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Iowa and Nevada to Cast their Votes over Telephone

Democrats in the early presidential contest states of Iowa and Nevada will be able to cast their votes

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FILE - An audience member arrives at a rally for a 2020 Democratic presidential candidate at the University of Iowa in Iowa City, Iowa, March 8, 2019. VOA

Democrats in the early presidential contest states of Iowa and Nevada will be able to cast their votes over the telephone instead of showing up at their states’ traditional neighborhood caucus meetings next February, according to plans unveiled by the state parties.

The tele-caucus systems, the result of a mandate from the Democratic National Committee, are aimed at opening the local-level political gatherings to more people, especially evening shift-workers and people with disabilities, whom critics of the caucuses have long said are blocked from the process.

The changes are expected to boost voter participation across the board, presenting a new opportunity for the Democratic Party’s 2020 candidates to drive up support in the crucial early voting states.

“This is a no-excuse option” for participation, said Shelby Wiltz, the Nevada Democrats’ caucus director.

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FILE – A precinct captain argues his position during a Democratic caucus at the University of Nevada in Reno, Nevada, Feb. 20, 2016. VOA

Party officials don’t have an estimate of how many voters will take advantage of the call-in option. But in Iowa, some recent polls show as many as 20% of Democrats will participate virtually. In Nevada, most voters tend to cast ballots early during regular elections, and party officials expect many will take advantage of the early presidential vote.

While rolling out a new voting system holds the promise of more voter participation, it also comes with potential risk for confusion or technical troubles. But the party is moving forward to try and address long-standing criticism that the caucuses are exclusionary and favor some candidates over others.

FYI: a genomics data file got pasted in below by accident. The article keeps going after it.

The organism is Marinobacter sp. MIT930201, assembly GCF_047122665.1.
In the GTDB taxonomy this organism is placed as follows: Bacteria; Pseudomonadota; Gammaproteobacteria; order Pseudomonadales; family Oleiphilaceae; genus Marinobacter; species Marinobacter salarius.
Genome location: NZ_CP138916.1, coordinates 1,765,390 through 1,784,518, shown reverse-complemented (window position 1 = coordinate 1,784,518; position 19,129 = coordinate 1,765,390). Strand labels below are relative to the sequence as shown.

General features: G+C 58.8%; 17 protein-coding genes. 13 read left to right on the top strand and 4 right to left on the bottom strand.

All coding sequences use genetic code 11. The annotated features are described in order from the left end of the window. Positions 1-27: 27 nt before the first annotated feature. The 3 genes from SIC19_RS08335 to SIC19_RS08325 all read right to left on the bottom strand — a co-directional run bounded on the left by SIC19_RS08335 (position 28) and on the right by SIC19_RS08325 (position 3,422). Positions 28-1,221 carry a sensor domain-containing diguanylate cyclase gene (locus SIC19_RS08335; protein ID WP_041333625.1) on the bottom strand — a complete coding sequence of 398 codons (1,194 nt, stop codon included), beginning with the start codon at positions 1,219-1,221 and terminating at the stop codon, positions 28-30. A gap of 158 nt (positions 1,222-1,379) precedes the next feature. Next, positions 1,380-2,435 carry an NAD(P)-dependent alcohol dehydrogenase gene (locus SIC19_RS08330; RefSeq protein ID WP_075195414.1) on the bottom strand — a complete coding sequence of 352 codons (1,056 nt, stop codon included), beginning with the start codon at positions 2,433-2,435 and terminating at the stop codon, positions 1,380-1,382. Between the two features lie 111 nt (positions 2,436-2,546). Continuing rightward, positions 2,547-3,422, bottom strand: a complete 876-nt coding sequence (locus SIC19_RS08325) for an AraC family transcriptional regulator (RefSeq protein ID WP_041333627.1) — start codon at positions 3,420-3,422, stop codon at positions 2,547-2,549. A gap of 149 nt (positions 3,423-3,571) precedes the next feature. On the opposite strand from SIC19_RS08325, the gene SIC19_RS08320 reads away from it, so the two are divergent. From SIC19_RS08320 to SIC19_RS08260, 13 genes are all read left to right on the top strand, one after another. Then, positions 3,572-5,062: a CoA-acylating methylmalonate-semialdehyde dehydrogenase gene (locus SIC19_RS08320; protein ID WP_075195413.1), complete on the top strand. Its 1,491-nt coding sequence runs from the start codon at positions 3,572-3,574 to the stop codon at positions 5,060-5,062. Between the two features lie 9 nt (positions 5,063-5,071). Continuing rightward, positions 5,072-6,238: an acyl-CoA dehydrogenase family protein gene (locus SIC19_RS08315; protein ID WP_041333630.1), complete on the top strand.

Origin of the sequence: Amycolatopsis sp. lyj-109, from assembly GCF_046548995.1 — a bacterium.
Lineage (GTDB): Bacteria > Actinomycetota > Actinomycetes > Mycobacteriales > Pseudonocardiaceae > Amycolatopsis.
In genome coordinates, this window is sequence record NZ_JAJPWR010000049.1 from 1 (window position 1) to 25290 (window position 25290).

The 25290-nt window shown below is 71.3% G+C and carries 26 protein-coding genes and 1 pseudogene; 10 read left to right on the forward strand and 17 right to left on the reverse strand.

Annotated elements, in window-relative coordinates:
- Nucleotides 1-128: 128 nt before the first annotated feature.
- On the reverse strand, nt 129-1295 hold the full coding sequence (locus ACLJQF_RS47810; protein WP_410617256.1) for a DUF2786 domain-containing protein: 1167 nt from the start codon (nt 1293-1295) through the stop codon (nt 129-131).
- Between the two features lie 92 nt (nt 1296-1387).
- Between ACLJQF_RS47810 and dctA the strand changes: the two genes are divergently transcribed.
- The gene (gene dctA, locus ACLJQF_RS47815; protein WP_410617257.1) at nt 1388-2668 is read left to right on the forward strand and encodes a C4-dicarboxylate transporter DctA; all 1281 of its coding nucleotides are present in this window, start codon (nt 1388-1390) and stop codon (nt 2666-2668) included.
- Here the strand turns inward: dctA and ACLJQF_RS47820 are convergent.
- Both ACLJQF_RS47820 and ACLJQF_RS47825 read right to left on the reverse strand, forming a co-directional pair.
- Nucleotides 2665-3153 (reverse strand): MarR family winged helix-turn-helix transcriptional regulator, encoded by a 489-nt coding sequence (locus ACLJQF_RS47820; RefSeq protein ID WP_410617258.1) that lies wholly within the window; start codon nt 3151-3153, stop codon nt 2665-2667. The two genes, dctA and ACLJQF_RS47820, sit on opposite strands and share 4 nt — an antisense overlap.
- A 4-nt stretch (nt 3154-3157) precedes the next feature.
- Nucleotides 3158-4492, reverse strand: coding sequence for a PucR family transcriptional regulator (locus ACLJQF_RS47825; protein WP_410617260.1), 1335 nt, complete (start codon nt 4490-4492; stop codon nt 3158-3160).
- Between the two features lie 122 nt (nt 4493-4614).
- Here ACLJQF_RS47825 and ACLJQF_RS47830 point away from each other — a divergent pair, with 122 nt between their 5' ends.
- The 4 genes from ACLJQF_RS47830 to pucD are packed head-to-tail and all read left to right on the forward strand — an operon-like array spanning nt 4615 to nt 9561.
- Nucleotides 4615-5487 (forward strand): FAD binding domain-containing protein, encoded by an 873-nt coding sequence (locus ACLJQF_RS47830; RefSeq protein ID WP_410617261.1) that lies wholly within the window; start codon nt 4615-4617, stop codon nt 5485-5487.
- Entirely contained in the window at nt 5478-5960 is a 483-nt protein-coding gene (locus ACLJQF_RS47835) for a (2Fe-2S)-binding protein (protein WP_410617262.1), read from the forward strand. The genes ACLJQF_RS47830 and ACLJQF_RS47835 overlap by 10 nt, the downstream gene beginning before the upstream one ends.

Increasing criticism

The Iowa caucuses, a series of party-run, local-level organizing meetings that adopted a presidential preference element more than 50 years ago, have come under increasing criticism in the past decade for their fixed evening time and place. Such rules effectively barred participation in the first-in-the-country nominating contest, for instance, for parents unable to find child care or older voters hesitant to venture out in the dead of winter.

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Hillary Clinton and her supporters complained that Iowa’s process “disenfranchised” those unable to attend after she finished a disappointing third place in the 2008 caucuses.

In 2016, backers of Sen. Bernie Sanders cried foul over the Iowa results when Clinton won a razor-thin margin, 49.9% to 49.6%, despite some irregularities in reporting results. The dispute, replicated in part in Nevada, was a key factor in the push from groups on the left to overhaul the nominating process heading into 2020.

Nevada, the third state in the Democrats’ nominating contest sequence, has only been an early caucus state since 2008, and the process still remains relatively new to many residents.

Rural benefits

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FILE – Precinct Chairwoman Judy Wittkop explains the rules during a caucus in Le Mars, Iowa, Jan. 3, 2008. VOA

By opting for a dial-in program, the systems can reach people in Iowa’s and Nevada’s vast rural stretches where broadband internet coverage may be spotty. Iowa since 2014 has offered a smaller-scale tele-caucus, allowing out-of-state members of the military and Iowans living abroad to call in to live neighborhood caucus meetings and participate over the phone.

“One, we are a rural state. And let’s be honest, outside of Las Vegas and Reno, Nevada is a rural state. Everyone is connected by phone,” Iowa Democratic Party Chairman Troy Price said.